Iran-Saudi Arabia Conflict

Newton’s Third Law of motion states that “every action has an equal and opposite reaction”. It applies outside the realms of physics and most recently is seen in the aftermath of the execution by Saudi Arabia of a leading cleric, Sheikh Nimr al Nimr. Shortly afterwards, demonstrators in Tehran broke into the Saudi embassy there before the police took control and ejected them. The Iranians uttered dire threats to the Saudis, and around 40 of the demonstrators were arrested, but the ball was rolling and by the morning of January 4, relations between Iran and Saudi Arabia deteriorated to the point at which the Saudis broke off all diplomatic relations, and ordered Iranian diplomats out of the country within 48 hours.

The recent turn of events, precipitated by the execution of Sheikh Nimr, who many observers say underwent a legal process that did not meet all standards of what should constitute a fair trial, can have serious consequences for Pakistan. We have friendly relations with both Saudi Arabia and Iran, and are closely engaged with both countries, particularly in respect of meeting our energy needs into a far future. The one area that will now need delicate handling is that of the inflaming of sectarian fault lines within Pakistan. Sectarian tensions are easily provoked here and the country has seen much sectarian strife and conflict over the past many decades. There have been demonstrations, largely peaceful, in Pakistan since the execution.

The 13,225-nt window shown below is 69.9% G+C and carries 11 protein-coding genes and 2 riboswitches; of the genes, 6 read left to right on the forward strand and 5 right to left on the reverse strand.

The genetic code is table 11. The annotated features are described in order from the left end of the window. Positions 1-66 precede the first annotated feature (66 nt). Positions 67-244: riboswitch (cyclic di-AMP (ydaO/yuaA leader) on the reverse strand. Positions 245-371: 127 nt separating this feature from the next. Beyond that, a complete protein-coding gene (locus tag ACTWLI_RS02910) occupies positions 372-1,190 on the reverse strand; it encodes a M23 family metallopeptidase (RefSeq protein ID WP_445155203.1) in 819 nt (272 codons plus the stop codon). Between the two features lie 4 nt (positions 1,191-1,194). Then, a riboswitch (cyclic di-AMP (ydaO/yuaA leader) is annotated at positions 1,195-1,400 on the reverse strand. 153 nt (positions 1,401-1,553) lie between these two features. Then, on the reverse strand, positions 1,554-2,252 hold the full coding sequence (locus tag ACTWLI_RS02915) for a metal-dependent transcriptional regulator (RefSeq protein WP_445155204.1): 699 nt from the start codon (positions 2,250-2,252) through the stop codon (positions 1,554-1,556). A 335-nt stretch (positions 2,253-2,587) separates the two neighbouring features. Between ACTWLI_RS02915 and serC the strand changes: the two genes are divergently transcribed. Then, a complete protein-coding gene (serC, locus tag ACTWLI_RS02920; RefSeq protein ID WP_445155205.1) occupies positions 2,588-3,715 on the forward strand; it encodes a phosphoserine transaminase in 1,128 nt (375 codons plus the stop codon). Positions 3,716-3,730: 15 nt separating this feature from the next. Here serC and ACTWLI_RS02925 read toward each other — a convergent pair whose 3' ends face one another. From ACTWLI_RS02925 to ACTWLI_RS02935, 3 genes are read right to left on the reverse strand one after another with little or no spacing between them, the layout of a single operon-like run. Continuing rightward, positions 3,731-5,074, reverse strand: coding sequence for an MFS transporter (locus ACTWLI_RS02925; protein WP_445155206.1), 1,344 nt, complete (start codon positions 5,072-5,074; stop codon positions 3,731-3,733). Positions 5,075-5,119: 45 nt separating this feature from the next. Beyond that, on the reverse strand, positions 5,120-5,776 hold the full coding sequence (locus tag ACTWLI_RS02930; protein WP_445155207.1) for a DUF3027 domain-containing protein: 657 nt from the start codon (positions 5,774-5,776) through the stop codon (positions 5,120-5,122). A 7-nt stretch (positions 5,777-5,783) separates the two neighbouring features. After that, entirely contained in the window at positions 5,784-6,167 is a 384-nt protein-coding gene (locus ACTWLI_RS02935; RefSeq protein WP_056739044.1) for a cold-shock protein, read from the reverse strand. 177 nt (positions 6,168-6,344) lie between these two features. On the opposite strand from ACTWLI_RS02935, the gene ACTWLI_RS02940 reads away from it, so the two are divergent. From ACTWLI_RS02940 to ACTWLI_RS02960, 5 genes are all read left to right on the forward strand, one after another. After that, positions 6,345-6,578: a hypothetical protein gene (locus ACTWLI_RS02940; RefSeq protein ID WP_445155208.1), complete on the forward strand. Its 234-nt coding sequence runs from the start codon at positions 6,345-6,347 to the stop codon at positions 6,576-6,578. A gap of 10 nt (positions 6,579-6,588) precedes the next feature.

The struggle for ascendancy in the region between Arabs and Persians is two millennia old and predates Islam, and that struggle continues today with both states using proxies to fight a war in Yemen. Pakistan cannot get drawn into this conflict despite the fact that we have good relations with Saudi Arabia, which has supported us in historical times of need. We must consider that Iran is an important neighbour and we need to foster healthy ties with it as well. We have to protect our own often fragile equilibrium in sectarian terms, and cannot afford to be seen to be favouring one side or another, at the same time as maintaining equable relations with both. The consequences of this execution are already apparent, and arms-length diplomacy must be our default position.

Published in The Express Tribune, January 5th, 2016.


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